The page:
7. THE WORLD’S TALLEST ELEVATOR RIDE

Image Credit: iStock

One of the biggest issues facing architects trying to build mile-high skyscrapers: current elevator technology can only go so high. The world’s tallest conventional elevator ride right now is inside Dubai’s 2717-foot Burj Khalifa, the tallest building in the world. To get to the tower’s highest floor, you have to take an elevator almost 1655 feet straight up, reaching top speeds of about 22 miles per hour. The building’s emergency elevator is even longer—it travels nearly 1900 feet. 

8. THE WORLD’S LONGEST STRAIGHT ROAD

The longest dead-straight road in the world is Highway 10 in Saudi Arabia, at 162 miles long. In second place is Australia’s Eyre Highway, a 90-mile stretch without a curve in sight. Bring a few particularly gripping podcasts to listen to, because there won’t be much else to pay attention to. 

9. THE WORLD’S LONGEST TRAIN RIDE

According to Guinness, the longest train journey is the 6346 mile semi-regular Moscow, Russia to Pyongyang, North Korea route that takes almost eight days. This route is not currently approved for Westerners to enter North Korea through, though, so most people have to make do with the nearly 5780 mile Trans-Siberian Railway from Moscow to the far eastern city of Vladivostok.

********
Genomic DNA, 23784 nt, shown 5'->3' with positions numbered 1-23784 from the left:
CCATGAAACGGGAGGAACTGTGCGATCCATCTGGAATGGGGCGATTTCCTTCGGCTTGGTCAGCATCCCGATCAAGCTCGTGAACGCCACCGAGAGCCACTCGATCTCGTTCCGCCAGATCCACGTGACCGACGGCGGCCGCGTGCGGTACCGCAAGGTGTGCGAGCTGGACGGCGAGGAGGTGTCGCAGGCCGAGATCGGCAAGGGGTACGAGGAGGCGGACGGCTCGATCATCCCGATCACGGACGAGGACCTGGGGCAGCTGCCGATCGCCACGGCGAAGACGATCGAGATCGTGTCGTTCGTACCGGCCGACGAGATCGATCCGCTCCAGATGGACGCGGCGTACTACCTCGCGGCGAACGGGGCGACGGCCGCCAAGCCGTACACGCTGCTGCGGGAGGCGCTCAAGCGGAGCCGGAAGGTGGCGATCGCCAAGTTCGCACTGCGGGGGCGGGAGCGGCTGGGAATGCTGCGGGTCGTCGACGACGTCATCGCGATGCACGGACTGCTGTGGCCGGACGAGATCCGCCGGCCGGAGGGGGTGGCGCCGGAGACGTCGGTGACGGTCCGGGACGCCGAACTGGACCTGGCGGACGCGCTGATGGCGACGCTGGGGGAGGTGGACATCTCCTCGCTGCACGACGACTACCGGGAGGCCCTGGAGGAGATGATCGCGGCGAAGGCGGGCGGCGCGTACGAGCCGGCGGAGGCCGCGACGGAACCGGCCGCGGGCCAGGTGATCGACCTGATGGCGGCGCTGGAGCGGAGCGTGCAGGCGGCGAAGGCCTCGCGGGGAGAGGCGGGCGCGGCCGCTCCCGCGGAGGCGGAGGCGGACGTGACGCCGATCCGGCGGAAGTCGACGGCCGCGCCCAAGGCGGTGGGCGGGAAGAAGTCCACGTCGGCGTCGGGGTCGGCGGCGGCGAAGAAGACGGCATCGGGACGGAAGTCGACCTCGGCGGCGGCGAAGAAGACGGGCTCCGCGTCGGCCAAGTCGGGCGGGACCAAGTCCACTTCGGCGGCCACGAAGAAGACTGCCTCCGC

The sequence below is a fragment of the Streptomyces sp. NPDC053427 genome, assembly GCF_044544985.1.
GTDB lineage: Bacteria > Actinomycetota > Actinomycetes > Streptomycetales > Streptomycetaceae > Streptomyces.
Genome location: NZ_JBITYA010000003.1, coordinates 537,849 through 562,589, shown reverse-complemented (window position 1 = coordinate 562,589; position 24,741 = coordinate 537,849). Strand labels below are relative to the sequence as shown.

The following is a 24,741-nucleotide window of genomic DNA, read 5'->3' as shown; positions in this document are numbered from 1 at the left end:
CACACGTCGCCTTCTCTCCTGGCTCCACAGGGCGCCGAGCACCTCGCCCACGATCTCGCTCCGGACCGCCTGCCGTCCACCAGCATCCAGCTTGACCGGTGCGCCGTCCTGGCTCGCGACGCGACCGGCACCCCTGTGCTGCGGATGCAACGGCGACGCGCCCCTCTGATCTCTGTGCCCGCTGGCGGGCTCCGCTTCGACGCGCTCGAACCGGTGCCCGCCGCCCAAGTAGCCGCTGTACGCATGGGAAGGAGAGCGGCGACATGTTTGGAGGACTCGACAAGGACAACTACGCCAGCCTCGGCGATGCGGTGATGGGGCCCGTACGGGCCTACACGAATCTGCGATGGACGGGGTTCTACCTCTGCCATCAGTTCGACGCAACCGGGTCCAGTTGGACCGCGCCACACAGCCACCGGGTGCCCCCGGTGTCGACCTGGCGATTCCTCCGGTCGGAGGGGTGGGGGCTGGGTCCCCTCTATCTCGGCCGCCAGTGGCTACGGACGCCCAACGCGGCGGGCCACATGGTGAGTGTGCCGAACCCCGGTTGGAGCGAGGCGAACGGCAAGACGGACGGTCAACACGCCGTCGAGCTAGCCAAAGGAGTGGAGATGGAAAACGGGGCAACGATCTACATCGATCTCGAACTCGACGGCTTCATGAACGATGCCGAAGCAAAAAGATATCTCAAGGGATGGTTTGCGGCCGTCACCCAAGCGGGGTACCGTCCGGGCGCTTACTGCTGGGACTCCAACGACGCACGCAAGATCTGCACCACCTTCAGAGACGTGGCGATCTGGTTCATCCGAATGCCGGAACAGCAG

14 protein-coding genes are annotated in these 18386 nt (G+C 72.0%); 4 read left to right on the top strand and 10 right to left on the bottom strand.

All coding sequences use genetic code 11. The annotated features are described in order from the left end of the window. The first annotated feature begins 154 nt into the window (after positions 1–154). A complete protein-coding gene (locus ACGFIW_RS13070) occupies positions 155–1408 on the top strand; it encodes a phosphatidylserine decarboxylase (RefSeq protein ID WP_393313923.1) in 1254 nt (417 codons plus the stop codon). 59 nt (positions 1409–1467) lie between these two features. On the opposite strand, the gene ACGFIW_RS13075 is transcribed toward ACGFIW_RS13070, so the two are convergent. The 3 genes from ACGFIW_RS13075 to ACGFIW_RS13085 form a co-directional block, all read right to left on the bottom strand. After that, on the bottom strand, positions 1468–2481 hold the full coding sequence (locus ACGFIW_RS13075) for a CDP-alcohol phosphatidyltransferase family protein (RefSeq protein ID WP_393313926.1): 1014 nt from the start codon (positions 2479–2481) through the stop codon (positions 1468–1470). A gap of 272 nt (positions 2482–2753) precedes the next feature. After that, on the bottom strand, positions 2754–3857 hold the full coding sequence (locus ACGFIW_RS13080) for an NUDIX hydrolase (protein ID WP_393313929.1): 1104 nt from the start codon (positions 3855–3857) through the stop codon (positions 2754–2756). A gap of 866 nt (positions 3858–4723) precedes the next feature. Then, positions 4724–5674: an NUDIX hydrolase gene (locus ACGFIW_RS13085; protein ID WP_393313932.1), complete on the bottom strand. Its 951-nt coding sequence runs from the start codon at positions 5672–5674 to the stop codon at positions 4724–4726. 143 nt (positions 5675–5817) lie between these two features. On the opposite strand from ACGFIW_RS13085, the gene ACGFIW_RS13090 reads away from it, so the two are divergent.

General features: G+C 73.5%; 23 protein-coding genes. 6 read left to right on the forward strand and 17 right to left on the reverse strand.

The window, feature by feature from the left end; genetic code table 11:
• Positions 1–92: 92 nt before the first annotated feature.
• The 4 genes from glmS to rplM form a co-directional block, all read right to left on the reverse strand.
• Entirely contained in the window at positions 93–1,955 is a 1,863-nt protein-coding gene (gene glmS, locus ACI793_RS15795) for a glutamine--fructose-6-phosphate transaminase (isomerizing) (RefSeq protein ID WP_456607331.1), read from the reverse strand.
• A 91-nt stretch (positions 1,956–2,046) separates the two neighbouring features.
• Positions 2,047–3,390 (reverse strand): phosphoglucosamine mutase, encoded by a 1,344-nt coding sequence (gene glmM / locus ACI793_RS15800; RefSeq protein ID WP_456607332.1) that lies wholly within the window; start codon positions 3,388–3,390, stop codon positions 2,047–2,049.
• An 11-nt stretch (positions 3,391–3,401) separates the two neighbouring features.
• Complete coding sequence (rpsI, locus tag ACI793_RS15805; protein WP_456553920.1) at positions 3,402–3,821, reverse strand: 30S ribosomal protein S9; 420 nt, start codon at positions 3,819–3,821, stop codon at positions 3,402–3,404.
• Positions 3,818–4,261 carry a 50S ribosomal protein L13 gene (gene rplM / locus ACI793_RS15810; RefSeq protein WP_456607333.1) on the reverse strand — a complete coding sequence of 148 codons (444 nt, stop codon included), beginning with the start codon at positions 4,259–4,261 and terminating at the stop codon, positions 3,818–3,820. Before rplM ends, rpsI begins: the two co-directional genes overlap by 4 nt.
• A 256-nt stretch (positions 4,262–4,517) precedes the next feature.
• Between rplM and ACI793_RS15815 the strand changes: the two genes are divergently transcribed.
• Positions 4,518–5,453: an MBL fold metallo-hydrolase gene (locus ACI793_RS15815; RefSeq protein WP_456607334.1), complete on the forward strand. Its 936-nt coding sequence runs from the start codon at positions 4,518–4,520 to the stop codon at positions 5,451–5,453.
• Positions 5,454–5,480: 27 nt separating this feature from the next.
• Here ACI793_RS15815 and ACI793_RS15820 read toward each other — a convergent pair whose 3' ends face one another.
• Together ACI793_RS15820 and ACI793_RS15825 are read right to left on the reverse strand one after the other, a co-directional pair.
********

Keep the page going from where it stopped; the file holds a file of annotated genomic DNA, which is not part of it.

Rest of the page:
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Engineers Have Figured Out How the Leaning Tower of Pisa Withstands Earthquakes
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Builders had barely finished the second floor of the Tower of Pisa when the structure started to tilt. Despite foundational issues, the project was completed, and eight centuries and at least four major earthquakes later, the precarious landmark remains standing. Now, a team of engineers from the University of Bristol and other institutions claims to have finally solved the mystery behind its endurance.

Pisa is located between the Arno and Serchio rivers, and the city's iconic tower was built on soft ground consisting largely of clay, shells, and fine sand. The unstable foundation meant the tower had been sinking little by little until 2008, when construction workers removed 70 metric tons of soil to stabilize the site. Today it leans at a 4-degree angle—about 13 feet past perfectly vertical.

Now researchers say that the dirt responsible for the tower's lean also played a vital role in its survival. Their study, which will be presented at this year's European Conference on Earthquake Engineering in Greece, shows that the combination of the tall, stiff tower with the soft soil produced an effect known as dynamic soil-structure interaction, or DSSI. During an earthquake, the tower doesn't move and shake with the earth the same way it would with a firmer, more stable foundation. According to the engineers, the Leaning Tower of Pisa is the world's best example of the effects of DSSI.